Barack Obama has spent much of his presidency attacking the rich and berating businesses for not hiring more workers. But many businesses aren’t hiring because they see an uncertain future with a President who at best doesn’t understand business and at worst is at war with capitalism.
The headlines tell us that the unemployment rate in November fell to 8.6%, its lowest level in more than two years. But, as with much in the Age of Obama, the devil is in the details. The primary reason for the drop is that more than 300,000 Americans ceased looking for work altogether last month—more than twice the number who actually got jobs. (Just think: Unemployment could go to zero if those pesky unemployed folks would just drop out of the job hunt.)
These are people who perhaps understand better than Obama that economic recovery entails more than companies simply “step[ping] up” to hire new workers, as Obama admonished CEOs to do last May.
Last week, Leon Cooperman, CEO of Omega Advisors, a hedge fund, sent Obama a blistering open letter, criticizing the President’s “desperate demagoguery” against job creators. “Capitalism is not the source of our problems, as an economy or as a society,” Cooperman wrote before reminding Obama:
“As a group, [capitalists] employ many millions of taxpaying people, pay their salaries, provide them with health care coverage, start new companies, found new industries, create new products, fill store shelves at Christmas, and keep the wheels of commerce and progress (and indeed of government, by generating the income whose taxation funds it) moving.”
“To frame the debate as one of rich-and-entitled versus poor-and-dispossessed,” Cooperman continued, “is to both miss the point and further inflame an already incendiary environment. It is also a naked, political pander to some of the basest human emotions—a strategy, as history teaches, that never ends well for anyone but totalitarians and anarchists.”
Cooperman isn’t the only employer fed up with the anti-business environment Obama has helped create. Six months ago Bill Looman, CEO of U.S. Cranes, recently posted signs on his company’s trucks stating, “New Company Policy: We are not hiring until Obama is gone.”
Facebook pictures of the signs went viral, prompting a visit from the Secret Service, which interviewed Looman as a possible security threat to the President. Welcome to Obama World, where intimidation of the President’s critics is becoming commonplace.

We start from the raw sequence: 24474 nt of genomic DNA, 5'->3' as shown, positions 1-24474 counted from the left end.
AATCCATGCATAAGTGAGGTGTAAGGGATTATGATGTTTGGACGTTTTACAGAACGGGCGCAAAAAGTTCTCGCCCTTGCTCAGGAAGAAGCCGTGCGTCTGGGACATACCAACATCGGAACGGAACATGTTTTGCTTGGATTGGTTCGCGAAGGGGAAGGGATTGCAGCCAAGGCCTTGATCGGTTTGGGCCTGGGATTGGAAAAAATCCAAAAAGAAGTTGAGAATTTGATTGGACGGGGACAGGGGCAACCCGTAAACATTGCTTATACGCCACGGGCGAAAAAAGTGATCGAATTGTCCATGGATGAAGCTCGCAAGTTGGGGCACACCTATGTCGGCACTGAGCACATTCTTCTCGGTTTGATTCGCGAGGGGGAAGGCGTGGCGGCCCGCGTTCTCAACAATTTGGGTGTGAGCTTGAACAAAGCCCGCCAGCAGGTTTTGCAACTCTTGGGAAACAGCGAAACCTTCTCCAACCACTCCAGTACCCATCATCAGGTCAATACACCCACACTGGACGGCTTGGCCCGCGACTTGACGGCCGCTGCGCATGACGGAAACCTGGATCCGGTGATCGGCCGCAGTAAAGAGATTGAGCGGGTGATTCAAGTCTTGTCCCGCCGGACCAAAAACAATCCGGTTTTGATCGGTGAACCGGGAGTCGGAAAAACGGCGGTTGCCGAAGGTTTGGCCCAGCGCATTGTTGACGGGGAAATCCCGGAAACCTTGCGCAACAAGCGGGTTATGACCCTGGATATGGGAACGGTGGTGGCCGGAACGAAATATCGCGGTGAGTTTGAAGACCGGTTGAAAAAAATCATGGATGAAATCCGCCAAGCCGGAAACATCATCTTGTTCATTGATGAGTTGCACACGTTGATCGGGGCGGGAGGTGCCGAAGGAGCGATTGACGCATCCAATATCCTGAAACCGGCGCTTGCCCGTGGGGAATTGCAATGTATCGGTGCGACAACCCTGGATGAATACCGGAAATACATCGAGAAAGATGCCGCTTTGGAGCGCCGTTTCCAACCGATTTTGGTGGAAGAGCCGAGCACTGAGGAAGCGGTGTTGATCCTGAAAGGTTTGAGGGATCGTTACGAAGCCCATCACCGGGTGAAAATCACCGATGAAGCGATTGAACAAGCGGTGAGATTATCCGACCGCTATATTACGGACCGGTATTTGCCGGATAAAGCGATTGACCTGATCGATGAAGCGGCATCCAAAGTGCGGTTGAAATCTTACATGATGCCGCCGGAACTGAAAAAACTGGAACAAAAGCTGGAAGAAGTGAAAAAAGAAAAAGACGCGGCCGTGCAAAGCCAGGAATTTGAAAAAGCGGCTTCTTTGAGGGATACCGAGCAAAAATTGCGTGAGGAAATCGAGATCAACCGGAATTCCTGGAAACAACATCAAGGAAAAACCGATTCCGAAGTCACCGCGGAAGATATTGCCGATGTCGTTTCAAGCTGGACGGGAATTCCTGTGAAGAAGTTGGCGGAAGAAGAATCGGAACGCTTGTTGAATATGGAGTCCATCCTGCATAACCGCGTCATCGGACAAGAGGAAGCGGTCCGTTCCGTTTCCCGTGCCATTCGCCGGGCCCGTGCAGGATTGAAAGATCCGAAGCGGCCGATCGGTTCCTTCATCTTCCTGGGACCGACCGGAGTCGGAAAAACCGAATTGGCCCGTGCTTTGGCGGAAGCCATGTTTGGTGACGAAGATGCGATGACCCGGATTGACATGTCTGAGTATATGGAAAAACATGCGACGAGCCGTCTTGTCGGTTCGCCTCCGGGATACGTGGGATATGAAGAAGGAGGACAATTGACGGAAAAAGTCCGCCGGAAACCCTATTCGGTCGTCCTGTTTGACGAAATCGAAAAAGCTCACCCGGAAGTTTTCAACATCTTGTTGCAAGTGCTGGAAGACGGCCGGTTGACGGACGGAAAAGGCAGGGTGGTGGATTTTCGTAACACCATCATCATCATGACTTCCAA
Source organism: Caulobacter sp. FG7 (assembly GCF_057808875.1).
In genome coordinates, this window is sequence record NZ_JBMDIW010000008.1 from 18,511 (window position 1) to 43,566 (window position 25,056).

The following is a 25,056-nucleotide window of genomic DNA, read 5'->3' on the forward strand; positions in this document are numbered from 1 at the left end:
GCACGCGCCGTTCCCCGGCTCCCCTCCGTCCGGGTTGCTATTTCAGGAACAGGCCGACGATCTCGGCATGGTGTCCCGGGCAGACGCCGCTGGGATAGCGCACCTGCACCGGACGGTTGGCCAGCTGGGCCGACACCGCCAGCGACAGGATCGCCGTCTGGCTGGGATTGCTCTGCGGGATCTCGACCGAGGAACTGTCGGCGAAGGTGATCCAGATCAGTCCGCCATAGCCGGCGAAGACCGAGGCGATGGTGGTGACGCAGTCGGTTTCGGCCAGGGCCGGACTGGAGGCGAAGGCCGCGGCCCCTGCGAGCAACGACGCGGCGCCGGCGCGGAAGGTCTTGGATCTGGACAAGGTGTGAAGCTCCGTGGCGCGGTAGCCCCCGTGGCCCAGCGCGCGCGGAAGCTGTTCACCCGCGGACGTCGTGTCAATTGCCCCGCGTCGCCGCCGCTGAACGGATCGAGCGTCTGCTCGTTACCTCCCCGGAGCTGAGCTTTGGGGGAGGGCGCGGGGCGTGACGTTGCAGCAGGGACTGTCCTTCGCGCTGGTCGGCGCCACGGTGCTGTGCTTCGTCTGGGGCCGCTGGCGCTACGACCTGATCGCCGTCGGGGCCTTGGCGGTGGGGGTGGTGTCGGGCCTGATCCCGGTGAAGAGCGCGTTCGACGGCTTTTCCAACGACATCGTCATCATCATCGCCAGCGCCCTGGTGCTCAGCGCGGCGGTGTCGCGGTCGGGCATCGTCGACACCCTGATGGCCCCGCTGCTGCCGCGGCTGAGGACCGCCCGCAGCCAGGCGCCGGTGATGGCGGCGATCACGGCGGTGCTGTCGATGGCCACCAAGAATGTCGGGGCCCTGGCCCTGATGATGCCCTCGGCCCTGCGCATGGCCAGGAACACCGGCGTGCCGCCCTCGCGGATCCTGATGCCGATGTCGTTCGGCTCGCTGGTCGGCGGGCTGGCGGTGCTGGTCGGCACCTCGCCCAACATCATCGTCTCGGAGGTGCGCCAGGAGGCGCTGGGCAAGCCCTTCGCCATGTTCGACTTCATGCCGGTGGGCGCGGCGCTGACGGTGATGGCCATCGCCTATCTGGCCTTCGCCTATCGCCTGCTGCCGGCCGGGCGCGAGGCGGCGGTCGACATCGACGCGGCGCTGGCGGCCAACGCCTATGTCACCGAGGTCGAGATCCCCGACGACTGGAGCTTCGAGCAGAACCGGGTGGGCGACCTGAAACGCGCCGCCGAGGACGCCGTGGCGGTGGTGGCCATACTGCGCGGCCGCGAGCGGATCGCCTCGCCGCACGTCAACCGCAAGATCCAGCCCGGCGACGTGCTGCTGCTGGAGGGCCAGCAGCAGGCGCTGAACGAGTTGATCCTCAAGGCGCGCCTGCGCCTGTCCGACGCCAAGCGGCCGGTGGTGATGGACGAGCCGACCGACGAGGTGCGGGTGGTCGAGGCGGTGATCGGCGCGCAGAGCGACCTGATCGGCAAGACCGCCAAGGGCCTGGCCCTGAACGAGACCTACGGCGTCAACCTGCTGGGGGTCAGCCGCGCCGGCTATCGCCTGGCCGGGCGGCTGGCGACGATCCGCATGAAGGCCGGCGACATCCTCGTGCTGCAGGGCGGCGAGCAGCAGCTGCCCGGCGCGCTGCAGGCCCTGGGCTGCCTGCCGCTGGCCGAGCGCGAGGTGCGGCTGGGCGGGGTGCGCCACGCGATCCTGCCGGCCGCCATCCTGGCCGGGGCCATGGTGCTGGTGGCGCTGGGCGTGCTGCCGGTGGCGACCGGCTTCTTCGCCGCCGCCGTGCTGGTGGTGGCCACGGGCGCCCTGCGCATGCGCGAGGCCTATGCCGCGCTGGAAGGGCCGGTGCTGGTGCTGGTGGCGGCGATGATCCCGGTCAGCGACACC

But Looman’s concise declaration revealed how much of a burden the Obama administration is to employers. “Can’t afford it,” Looman told an Atlanta radio station last week. “I’ve got people I want to hire now, but I just can’t afford it. And I don’t foresee that I’ll be able to afford it unless some things change in D.C.”
Cooperman and Looman are hardly alone. Home Depot founder Bernie Marcus lambasted Obama in July, saying that “Home Depot would never have succeeded if we’d tried to start it today. Every day you see rules and regulations from a group of Washington bureaucrats who know nothing about running a business.”
Whole Foods CEO John Mackey has said, “It was a lot easier for me to start my business 30 years ago than it is for an entrepreneur starting out today to do the same thing.”
Polls show as many as three in four small businesses would like to hire but cannot, in many cases because of the stifling regulatory regime Obama has created.
An October Gallup poll found that one in three small-business owners are concerned about going out of business and that they are most likely to point to government regulations as the most significant problem they face.
According to a recent Bloomberg report, the Obama administration approved 613 rules during its first 33 months. Obama’s regulations (many related to oil drilling, environmental protection, ObamaCare and financial reform) cost between $7 billion and $11 billion annually.
The Obama administration has an additional 219 major rules under consideration, up from 137 in 2005, according to Bloomberg.
Democrats apparently are under no illusions about who will ultimately pay the price for their job-stifling policies. “Preparations by Democratic operatives for the 2012 election make it clear for the first time that the party will explicitly abandon the white working class,” the New York Times’ Thomas Edsall wrote last week. “All pretense of trying to win a majority of the white working class has been effectively jettisoned …”
It’s been years since Democrats have fared well among white working-class voters. Obama lost them in 2008, and he didn’t help himself by infamously referring to Middle Americans as clinging bitterly to guns, xenophobia and religion. The Democrats lost these voters by 30 percentage points in the 2010 midterm elections.
Obama’s reelection campaign will look like the polar opposite of his 2008 campaign. Hope and unity will be replaced by demonization and division. But Obama may ultimately unite two groups historically at odds—the titans of industry and the working class. They are both under assault by Obama’s socialist policies.
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